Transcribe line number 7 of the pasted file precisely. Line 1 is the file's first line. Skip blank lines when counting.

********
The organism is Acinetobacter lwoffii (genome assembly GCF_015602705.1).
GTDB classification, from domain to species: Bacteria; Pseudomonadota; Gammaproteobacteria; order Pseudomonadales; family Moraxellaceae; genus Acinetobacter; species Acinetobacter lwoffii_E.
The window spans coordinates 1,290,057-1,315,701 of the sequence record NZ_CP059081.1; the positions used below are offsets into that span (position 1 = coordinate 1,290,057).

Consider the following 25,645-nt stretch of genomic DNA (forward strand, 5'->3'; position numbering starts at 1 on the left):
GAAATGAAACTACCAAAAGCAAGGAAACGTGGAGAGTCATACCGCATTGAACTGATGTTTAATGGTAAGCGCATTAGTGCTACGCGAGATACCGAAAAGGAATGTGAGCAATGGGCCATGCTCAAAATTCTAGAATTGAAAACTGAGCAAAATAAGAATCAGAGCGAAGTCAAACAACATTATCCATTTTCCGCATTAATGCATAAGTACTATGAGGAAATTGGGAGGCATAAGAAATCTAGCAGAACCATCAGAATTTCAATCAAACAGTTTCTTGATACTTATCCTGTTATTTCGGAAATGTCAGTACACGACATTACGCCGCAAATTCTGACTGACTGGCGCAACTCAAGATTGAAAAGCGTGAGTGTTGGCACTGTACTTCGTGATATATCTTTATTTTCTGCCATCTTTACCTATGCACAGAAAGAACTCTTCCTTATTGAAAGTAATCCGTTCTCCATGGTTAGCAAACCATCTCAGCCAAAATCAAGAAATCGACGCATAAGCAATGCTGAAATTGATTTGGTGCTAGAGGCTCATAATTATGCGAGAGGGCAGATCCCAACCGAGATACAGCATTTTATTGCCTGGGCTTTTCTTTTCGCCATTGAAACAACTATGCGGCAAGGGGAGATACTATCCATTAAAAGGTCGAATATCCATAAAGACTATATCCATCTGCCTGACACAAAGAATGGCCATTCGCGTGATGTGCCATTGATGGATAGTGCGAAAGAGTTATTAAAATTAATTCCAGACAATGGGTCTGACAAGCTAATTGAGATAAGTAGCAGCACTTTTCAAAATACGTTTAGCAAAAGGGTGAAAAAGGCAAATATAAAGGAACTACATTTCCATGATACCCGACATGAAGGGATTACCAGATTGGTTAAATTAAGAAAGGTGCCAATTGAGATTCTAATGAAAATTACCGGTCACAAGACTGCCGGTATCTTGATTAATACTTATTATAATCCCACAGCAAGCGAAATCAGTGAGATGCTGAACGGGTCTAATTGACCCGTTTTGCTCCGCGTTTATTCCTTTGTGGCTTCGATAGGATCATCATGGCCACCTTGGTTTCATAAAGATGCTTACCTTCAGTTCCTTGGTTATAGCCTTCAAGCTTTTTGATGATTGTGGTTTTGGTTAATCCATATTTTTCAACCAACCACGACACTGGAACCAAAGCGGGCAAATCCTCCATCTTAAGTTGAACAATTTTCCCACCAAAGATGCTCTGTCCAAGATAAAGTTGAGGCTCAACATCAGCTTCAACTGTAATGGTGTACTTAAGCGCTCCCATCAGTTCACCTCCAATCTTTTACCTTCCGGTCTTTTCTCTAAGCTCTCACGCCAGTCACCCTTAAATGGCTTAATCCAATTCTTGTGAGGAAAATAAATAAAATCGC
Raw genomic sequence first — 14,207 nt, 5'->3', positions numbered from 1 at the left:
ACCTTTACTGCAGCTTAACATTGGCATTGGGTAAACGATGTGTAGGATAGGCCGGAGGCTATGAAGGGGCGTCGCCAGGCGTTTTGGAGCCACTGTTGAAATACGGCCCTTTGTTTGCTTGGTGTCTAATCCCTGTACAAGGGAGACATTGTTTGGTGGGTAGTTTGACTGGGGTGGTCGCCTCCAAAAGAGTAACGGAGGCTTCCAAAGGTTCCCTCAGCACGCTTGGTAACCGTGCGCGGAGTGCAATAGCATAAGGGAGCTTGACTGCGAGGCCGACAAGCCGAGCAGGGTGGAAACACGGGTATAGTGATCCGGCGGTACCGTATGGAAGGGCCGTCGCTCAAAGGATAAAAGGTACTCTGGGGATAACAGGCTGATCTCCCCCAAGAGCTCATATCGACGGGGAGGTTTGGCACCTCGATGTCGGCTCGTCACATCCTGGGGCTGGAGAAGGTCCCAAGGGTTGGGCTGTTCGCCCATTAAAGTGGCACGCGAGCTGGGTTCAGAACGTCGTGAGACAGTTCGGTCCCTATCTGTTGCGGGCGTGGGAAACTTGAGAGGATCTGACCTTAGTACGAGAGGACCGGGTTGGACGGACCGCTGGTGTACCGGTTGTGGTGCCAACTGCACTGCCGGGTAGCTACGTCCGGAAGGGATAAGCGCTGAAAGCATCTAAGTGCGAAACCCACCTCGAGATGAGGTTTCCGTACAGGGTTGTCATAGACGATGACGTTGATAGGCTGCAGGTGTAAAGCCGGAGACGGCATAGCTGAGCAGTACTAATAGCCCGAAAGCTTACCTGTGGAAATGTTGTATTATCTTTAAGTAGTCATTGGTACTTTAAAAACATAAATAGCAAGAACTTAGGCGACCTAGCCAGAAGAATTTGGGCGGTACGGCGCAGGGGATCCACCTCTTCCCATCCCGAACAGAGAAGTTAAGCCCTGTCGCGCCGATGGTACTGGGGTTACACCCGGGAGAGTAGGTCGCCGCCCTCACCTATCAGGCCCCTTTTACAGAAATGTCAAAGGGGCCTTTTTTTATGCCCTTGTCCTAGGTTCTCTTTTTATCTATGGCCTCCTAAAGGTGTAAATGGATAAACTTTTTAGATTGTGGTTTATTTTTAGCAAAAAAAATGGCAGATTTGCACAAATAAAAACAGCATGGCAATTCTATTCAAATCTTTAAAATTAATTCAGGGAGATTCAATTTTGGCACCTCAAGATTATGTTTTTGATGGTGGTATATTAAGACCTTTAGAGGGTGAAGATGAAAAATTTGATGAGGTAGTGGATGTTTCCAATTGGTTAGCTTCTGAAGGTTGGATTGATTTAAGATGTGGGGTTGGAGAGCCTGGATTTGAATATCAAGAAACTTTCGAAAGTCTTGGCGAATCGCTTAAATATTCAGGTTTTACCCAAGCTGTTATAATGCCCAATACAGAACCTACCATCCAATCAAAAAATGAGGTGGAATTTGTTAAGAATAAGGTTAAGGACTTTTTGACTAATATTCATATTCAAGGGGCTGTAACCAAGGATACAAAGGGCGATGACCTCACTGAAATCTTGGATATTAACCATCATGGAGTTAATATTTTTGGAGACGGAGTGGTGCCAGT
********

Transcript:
ACCTTTACTGCAGCTTAACATTGGCATTGGGTAAACGATGTGTAGGATAGGCCGGAGGCTATGAAGGGGCGTCGCCAGGCGTTTTGGAGCCACTGTTGAAATACGGCCCTTTGTTTGCTTGGTGTCTAATCCCTGTACAAGGGAGACATTGTTTGGTGGGTAGTTTGACTGGGGTGGTCGCCTCCAAAAGAGTAACGGAGGCTTCCAAAGGTTCCCTCAGCACGCTTGGTAACCGTGCGCGGAGTGCAATAGCATAAGGGAGCTTGACTGCGAGGCCGACAAGCCGAGCAGGGTGGAAACACGGGTATAGTGATCCGGCGGTACCGTATGGAAGGGCCGTCGCTCAAAGGATAAAAGGTACTCTGGGGATAACAGGCTGATCTCCCCCAAGAGCTCATATCGACGGGGAGGTTTGGCACCTCGATGTCGGCTCGTCACATCCTGGGGCTGGAGAAGGTCCCAAGGGTTGGGCTGTTCGCCCATTAAAGTGGCACGCGAGCTGGGTTCAGAACGTCGTGAGACAGTTCGGTCCCTATCTGTTGCGGGCGTGGGAAACTTGAGAGGATCTGACCTTAGTACGAGAGGACCGGGTTGGACGGACCGCTGGTGTACCGGTTGTGGTGCCAACTGCACTGCCGGGTAGCTACGTCCGGAAGGGATAAGCGCTGAAAGCATCTAAGTGCGAAACCCACCTCGAGATGAGGTTTCCGTACAGGGTTGTCATAGACGATGACGTTGATAGGCTGCAGGTGTAAAGCCGGAGACGGCATAGCTGAGCAGTACTAATAGCCCGAAAGCTTACCTGTGGAAATGTTGTATTATCTTTAAGTAGTCATTGGTACTTTAAAAACATAAATAGCAAGAACTTAGGCGACCTAGCCAGAAGAATTTGGGCGGTACGGCGCAGGGGATCCACCTCTTCCCATCCCGAACAGAGAAGTTAAGCCCTGTCGCGCCGATGGTACTGGGGTTACACCCGGGAGAGTAGGTCGCCGCCCTCACCTATCAGGCCCCTTTTACAGAAATGTCAAAGGGGCCTTTTTTTATGCCCTTGTCCTAGGTTCTCTTTTTATCTATGGCCTCCTAAAGGTGTAAATGGATAAACTTTTTAGATTGTGGTTTATTTTTAGCAAAAAAAATGGCAGATTTGCACAAATAAAAACAGCATGGCAATTCTATTCAAATCTTTAAAATTAATTCAGGGAGATTCAATTTTGGCACCTCAAGATTATGTTTTTGATGGTGGTATATTAAGACCTTTAGAGGGTGAAGATGAAAAATTTGATGAGGTAGTGGATGTTTCCAATTGGTTAGCTTCTGAAGGTTGGATTGATTTAAGATGTGGGGTTGGAGAGCCTGGATTTGAATATCAAGAAACTTTCGAAAGTCTTGGCGAATCGCTTAAATATTCAGGTTTTACCCAAGCTGTTATAATGCCCAATACAGAACCTACCATCCAATCAAAAAATGAGGTGGAATTTGTTAAGAATAAGGTTAAGGACTTTTTGACTAATATTCATATTCAAGGGGCTGTAACCAAGGATACAAAGGGCGATGACCTCACTGAAATCTTGGATATTAACCATCATGGAGTTAATATTTTTGGAGACGGAGTGGTGCCAGT